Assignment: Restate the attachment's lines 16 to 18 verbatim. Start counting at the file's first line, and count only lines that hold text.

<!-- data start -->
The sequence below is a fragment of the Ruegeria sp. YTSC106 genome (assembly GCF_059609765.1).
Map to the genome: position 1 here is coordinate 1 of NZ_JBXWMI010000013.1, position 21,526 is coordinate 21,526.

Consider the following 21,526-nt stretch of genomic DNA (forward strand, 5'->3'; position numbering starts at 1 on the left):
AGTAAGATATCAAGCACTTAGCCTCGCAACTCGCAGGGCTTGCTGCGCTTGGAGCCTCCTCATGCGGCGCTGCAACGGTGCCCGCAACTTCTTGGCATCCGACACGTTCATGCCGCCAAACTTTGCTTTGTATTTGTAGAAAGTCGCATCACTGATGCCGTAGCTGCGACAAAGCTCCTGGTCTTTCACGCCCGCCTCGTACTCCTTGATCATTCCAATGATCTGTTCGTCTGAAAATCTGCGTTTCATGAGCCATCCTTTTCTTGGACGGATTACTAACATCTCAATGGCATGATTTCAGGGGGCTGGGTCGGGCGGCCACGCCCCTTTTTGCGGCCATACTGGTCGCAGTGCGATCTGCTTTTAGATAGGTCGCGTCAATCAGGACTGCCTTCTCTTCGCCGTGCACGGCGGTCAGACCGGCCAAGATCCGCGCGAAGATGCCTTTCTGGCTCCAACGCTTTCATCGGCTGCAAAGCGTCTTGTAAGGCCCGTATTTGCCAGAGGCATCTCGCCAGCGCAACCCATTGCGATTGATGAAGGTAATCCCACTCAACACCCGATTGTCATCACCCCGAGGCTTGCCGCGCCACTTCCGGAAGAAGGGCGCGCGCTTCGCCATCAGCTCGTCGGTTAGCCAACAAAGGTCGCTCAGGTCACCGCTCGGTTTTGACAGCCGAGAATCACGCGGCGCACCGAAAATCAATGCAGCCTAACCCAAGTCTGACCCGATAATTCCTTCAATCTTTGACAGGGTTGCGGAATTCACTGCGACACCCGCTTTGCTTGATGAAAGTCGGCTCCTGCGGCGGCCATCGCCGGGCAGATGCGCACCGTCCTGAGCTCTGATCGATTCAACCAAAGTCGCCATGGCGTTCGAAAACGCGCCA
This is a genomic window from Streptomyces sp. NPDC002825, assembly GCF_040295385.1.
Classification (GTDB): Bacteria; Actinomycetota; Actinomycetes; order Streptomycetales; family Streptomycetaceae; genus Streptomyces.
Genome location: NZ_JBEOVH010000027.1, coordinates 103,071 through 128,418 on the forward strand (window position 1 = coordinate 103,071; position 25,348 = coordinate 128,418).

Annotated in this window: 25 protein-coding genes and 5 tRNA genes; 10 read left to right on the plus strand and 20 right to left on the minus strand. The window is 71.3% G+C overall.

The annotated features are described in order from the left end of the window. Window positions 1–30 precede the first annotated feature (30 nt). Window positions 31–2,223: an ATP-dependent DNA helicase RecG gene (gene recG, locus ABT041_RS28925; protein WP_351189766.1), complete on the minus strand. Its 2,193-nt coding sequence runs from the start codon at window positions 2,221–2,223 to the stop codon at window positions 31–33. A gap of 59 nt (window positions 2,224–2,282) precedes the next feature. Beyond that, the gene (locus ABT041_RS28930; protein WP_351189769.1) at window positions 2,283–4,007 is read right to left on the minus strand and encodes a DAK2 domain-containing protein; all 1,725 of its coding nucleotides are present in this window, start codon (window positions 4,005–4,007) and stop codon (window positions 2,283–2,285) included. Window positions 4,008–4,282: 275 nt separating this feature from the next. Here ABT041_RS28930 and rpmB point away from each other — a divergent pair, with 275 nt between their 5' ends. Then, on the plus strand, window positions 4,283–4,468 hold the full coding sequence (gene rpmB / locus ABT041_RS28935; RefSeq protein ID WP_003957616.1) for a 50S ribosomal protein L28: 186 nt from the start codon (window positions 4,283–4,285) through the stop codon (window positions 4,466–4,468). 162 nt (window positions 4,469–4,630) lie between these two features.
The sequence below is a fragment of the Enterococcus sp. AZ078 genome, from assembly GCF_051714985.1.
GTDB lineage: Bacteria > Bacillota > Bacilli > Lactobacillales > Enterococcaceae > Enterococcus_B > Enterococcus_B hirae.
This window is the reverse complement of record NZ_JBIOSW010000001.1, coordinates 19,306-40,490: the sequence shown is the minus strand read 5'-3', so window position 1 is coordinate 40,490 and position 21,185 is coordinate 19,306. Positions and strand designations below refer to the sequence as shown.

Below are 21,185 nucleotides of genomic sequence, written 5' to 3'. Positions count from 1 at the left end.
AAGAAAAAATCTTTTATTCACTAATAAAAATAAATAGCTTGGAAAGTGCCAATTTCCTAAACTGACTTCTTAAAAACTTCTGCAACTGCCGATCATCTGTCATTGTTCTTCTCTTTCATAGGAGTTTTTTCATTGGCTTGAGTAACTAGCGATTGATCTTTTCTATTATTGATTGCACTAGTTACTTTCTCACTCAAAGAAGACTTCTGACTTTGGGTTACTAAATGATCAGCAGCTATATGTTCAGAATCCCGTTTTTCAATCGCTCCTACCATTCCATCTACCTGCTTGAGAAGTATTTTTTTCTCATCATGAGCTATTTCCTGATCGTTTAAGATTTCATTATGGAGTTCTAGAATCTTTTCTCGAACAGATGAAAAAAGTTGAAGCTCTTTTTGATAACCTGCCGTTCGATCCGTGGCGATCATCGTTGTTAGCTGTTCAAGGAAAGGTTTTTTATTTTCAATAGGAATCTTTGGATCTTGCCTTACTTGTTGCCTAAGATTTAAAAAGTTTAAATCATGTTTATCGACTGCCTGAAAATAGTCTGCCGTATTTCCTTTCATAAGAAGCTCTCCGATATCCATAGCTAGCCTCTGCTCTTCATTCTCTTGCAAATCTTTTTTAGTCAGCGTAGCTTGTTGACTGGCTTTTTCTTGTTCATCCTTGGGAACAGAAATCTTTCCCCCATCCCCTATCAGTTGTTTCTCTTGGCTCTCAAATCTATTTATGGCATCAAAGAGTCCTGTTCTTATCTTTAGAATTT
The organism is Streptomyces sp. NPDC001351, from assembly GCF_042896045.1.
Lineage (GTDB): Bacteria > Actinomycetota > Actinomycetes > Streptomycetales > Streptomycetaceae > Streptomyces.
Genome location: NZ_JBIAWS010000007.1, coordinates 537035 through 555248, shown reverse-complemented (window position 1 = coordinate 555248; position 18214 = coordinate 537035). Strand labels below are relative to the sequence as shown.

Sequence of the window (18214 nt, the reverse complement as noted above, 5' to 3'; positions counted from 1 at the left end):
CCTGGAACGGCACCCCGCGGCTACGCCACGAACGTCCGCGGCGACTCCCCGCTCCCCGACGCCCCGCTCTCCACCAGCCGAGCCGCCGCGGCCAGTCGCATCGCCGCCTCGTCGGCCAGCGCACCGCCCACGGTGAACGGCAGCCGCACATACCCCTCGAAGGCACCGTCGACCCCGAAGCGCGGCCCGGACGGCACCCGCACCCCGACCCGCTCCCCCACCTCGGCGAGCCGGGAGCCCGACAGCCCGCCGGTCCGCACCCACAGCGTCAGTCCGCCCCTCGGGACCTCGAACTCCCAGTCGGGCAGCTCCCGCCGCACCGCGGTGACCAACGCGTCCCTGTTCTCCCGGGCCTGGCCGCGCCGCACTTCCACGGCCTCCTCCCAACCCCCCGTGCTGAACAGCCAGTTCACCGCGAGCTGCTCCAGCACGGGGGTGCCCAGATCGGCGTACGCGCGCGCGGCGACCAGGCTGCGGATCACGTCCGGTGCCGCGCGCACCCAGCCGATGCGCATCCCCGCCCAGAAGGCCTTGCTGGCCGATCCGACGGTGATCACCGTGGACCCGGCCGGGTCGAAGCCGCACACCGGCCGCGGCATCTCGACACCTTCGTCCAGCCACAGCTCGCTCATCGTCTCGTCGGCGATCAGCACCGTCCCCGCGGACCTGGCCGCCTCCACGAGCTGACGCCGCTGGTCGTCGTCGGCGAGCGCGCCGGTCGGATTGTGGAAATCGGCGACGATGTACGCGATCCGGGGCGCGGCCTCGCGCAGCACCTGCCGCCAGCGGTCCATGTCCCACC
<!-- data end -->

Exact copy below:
Lineage (GTDB): Bacteria > Actinomycetota > Actinomycetes > Streptomycetales > Streptomycetaceae > Streptomyces.
Genome location: NZ_JBIAWS010000007.1, coordinates 537035 through 555248, shown reverse-complemented (window position 1 = coordinate 555248; position 18214 = coordinate 537035). Strand labels below are relative to the sequence as shown.

Sequence of the window (18214 nt, the reverse complement as noted above, 5' to 3'; positions counted from 1 at the left end):